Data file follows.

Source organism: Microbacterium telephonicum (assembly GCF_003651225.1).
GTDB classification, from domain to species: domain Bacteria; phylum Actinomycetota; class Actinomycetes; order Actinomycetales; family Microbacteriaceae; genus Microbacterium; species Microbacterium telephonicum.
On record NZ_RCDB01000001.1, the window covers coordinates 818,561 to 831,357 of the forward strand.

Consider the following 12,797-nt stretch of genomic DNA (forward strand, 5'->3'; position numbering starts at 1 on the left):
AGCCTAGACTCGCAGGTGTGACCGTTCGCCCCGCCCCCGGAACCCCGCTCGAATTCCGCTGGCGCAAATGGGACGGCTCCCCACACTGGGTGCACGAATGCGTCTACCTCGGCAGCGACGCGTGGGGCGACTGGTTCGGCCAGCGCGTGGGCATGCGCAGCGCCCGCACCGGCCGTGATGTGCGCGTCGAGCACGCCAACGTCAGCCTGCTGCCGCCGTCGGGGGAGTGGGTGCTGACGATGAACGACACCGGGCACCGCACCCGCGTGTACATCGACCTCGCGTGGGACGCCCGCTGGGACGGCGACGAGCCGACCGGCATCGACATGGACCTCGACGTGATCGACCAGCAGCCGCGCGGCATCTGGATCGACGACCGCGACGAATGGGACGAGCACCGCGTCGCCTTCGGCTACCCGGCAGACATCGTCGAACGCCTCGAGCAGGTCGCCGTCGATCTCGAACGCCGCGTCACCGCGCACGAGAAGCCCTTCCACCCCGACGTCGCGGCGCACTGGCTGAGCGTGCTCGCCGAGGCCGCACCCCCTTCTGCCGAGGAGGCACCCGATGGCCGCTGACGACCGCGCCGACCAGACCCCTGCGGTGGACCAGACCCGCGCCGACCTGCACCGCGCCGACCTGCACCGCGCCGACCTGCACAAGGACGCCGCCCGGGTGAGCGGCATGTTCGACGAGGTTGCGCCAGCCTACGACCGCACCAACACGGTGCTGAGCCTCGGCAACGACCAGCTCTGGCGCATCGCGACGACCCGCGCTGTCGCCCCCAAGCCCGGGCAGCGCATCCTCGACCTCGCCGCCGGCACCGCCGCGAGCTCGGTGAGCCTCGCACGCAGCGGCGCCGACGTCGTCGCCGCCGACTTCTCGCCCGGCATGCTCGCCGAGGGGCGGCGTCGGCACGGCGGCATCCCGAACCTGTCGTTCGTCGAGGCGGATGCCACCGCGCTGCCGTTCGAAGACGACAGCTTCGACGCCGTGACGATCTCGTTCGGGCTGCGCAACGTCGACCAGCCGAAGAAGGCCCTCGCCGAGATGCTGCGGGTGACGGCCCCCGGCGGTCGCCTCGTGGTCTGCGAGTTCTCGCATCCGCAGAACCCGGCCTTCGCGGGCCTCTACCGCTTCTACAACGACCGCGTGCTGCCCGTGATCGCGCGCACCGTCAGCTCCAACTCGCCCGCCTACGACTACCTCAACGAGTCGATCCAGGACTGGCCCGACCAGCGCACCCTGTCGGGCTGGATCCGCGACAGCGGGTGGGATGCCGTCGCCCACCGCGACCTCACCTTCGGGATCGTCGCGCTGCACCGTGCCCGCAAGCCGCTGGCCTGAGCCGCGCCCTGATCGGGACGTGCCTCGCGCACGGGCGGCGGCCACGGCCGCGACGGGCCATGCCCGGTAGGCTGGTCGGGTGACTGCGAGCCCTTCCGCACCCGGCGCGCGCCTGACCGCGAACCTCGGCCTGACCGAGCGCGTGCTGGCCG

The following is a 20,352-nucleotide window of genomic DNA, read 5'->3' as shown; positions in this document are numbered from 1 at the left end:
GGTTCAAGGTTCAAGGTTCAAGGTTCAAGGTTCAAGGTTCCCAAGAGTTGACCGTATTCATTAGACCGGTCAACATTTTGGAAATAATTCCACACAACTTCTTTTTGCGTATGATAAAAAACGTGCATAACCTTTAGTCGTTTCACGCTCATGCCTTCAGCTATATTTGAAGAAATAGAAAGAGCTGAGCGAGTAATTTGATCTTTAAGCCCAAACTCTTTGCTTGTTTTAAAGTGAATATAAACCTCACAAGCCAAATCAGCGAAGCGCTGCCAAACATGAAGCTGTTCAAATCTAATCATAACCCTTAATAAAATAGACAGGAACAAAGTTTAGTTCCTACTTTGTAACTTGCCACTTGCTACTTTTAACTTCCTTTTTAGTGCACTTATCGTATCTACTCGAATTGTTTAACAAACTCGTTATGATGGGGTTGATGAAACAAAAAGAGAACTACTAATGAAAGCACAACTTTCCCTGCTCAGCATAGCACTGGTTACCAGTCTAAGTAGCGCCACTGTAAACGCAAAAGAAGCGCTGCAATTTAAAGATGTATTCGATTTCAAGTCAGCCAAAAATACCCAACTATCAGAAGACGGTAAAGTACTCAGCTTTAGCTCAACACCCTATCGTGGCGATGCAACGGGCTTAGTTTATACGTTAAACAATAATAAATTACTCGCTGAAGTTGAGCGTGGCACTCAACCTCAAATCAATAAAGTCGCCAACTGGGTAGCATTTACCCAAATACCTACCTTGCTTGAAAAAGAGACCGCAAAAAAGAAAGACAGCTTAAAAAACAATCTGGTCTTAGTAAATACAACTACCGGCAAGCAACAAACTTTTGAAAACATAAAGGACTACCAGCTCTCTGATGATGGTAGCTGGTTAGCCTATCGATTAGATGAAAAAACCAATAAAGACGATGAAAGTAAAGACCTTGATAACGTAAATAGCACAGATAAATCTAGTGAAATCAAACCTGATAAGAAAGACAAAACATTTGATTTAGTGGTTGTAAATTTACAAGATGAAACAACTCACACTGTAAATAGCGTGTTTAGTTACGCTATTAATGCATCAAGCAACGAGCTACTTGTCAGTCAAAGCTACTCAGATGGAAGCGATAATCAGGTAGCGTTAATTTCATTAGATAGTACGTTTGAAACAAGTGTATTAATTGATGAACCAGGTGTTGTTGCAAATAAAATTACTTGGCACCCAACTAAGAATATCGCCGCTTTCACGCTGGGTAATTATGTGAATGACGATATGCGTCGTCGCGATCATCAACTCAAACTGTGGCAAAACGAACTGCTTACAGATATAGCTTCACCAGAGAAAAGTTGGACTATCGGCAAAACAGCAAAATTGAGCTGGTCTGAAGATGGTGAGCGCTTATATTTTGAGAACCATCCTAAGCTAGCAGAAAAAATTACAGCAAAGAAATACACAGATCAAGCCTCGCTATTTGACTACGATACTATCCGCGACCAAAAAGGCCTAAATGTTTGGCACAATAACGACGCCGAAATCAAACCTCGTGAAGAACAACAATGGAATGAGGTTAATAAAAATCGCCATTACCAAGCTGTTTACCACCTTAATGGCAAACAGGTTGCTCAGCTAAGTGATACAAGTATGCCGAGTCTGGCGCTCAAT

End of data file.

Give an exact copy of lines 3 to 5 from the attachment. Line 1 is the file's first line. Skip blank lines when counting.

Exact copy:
On record NZ_RCDB01000001.1, the window covers coordinates 818,561 to 831,357 of the forward strand.

Consider the following 12,797-nt stretch of genomic DNA (forward strand, 5'->3'; position numbering starts at 1 on the left):
AGCCTAGACTCGCAGGTGTGACCGTTCGCCCCGCCCCCGGAACCCCGCTCGAATTCCGCTGGCGCAAATGGGACGGCTCCCCACACTGGGTGCACGAATGCGTCTACCTCGGCAGCGACGCGTGGGGCGACTGGTTCGGCCAGCGCGTGGGCATGCGCAGCGCCCGCACCGGCCGTGATGTGCGCGTCGAGCACGCCAACGTCAGCCTGCTGCCGCCGTCGGGGGAGTGGGTGCTGACGATGAACGACACCGGGCACCGCACCCGCGTGTACATCGACCTCGCGTGGGACGCCCGCTGGGACGGCGACGAGCCGACCGGCATCGACATGGACCTCGACGTGATCGACCAGCAGCCGCGCGGCATCTGGATCGACGACCGCGACGAATGGGACGAGCACCGCGTCGCCTTCGGCTACCCGGCAGACATCGTCGAACGCCTCGAGCAGGTCGCCGTCGATCTCGAACGCCGCGTCACCGCGCACGAGAAGCCCTTCCACCCCGACGTCGCGGCGCACTGGCTGAGCGTGCTCGCCGAGGCCGCACCCCCTTCTGCCGAGGAGGCACCCGATGGCCGCTGACGACCGCGCCGACCAGACCCCTGCGGTGGACCAGACCCGCGCCGACCTGCACCGCGCCGACCTGCACCGCGCCGACCTGCACAAGGACGCCGCCCGGGTGAGCGGCATGTTCGACGAGGTTGCGCCAGCCTACGACCGCACCAACACGGTGCTGAGCCTCGGCAACGACCAGCTCTGGCGCATCGCGACGACCCGCGCTGTCGCCCCCAAGCCCGGGCAGCGCATCCTCGACCTCGCCGCCGGCACCGCCGCGAGCTCGGTGAGCCTCGCACGCAGCGGCGCCGACGTCGTCGCCGCCGACTTCTCGCCCGGCATGCTCGCCGAGGGGCGGCGTCGGCACGGCGGCATCCCGAACCTGTCGTTCGTCGAGGCGGATGCCACCGCGCTGCCGTTCGAAGACGACAGCTTCGACGCCGTGACGATCTCGTTCGGGCTGCGCAACGTCGACCAGCCGAAGAAGGCCCTCGCCGAGATGCTGCGGGTGACGGCCCCCGGCGGTCGCCTCGTGGTCTGCGAGTTCTCGCATCCGCAGAACCCGGCCTTCGCGGGCCTCTACCGCTTCTACAACGACCGCGTGCTGCCCGTGATCGCGCGCACCGTCAGCTCCAACTCGCCCGCCTACGACTACCTCAACGAGTCGATCCAGGACTGGCCCGACCAGCGCACCCTGTCGGGCTGGATCCGCGACAGCGGGTGGGATGCCGTCGCCCACCGCGACCTCACCTTCGGGATCGTCGCGCTGCACCGTGCCCGCAAGCCGCTGGCCTGAGCCGCGCCCTGATCGGGACGTGCCTCGCGCACGGGCGGCGGCCACGGCCGCGACGGGCCATGCCCGGTAGGCTGGTCGGGTGACTGCGAGCCCTTCCGCACCCGGCGCGCGCCTGACCGCGAACCTCGGCCTGACCGAGCGCGTGCTGGCCG